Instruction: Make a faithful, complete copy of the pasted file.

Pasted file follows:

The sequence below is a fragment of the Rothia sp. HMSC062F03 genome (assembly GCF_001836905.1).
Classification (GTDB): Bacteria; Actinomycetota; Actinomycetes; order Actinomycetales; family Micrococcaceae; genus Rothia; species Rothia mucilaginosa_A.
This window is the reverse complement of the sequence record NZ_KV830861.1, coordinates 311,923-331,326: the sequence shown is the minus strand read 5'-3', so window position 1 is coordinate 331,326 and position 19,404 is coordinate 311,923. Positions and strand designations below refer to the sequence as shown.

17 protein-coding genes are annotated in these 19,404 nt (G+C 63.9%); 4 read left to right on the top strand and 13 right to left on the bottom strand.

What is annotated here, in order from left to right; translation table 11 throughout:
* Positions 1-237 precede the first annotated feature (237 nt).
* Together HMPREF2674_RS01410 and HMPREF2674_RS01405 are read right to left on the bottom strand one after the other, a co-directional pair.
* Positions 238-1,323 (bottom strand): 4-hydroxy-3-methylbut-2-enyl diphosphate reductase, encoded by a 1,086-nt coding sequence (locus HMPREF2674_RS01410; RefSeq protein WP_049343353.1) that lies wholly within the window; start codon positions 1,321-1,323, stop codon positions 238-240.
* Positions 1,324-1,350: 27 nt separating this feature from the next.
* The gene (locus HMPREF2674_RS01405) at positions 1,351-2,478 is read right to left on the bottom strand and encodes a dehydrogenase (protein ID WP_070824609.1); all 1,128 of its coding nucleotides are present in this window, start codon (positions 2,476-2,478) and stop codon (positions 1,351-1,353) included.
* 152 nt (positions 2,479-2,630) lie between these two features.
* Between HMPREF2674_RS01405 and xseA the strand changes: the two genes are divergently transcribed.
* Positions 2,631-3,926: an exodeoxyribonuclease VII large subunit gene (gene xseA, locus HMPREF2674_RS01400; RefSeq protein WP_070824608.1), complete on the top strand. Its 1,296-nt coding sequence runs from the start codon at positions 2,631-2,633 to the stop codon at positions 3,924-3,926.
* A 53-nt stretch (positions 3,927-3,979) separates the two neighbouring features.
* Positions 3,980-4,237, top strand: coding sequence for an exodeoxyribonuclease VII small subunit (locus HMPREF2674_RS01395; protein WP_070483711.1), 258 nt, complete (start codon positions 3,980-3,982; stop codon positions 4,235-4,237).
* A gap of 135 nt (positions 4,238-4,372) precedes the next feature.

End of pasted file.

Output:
The sequence below is a fragment of the Rothia sp. HMSC062F03 genome (assembly GCF_001836905.1).
Classification (GTDB): Bacteria; Actinomycetota; Actinomycetes; order Actinomycetales; family Micrococcaceae; genus Rothia; species Rothia mucilaginosa_A.
This window is the reverse complement of the sequence record NZ_KV830861.1, coordinates 311,923-331,326: the sequence shown is the minus strand read 5'-3', so window position 1 is coordinate 331,326 and position 19,404 is coordinate 311,923. Positions and strand designations below refer to the sequence as shown.

17 protein-coding genes are annotated in these 19,404 nt (G+C 63.9%); 4 read left to right on the top strand and 13 right to left on the bottom strand.

What is annotated here, in order from left to right; translation table 11 throughout:
* Positions 1-237 precede the first annotated feature (237 nt).
* Together HMPREF2674_RS01410 and HMPREF2674_RS01405 are read right to left on the bottom strand one after the other, a co-directional pair.
* Positions 238-1,323 (bottom strand): 4-hydroxy-3-methylbut-2-enyl diphosphate reductase, encoded by a 1,086-nt coding sequence (locus HMPREF2674_RS01410; RefSeq protein WP_049343353.1) that lies wholly within the window; start codon positions 1,321-1,323, stop codon positions 238-240.
* Positions 1,324-1,350: 27 nt separating this feature from the next.
* The gene (locus HMPREF2674_RS01405) at positions 1,351-2,478 is read right to left on the bottom strand and encodes a dehydrogenase (protein ID WP_070824609.1); all 1,128 of its coding nucleotides are present in this window, start codon (positions 2,476-2,478) and stop codon (positions 1,351-1,353) included.
* 152 nt (positions 2,479-2,630) lie between these two features.
* Between HMPREF2674_RS01405 and xseA the strand changes: the two genes are divergently transcribed.
* Positions 2,631-3,926: an exodeoxyribonuclease VII large subunit gene (gene xseA, locus HMPREF2674_RS01400; RefSeq protein WP_070824608.1), complete on the top strand. Its 1,296-nt coding sequence runs from the start codon at positions 2,631-2,633 to the stop codon at positions 3,924-3,926.
* A 53-nt stretch (positions 3,927-3,979) separates the two neighbouring features.
* Positions 3,980-4,237, top strand: coding sequence for an exodeoxyribonuclease VII small subunit (locus HMPREF2674_RS01395; protein WP_070483711.1), 258 nt, complete (start codon positions 3,980-3,982; stop codon positions 4,235-4,237).
* A gap of 135 nt (positions 4,238-4,372) precedes the next feature.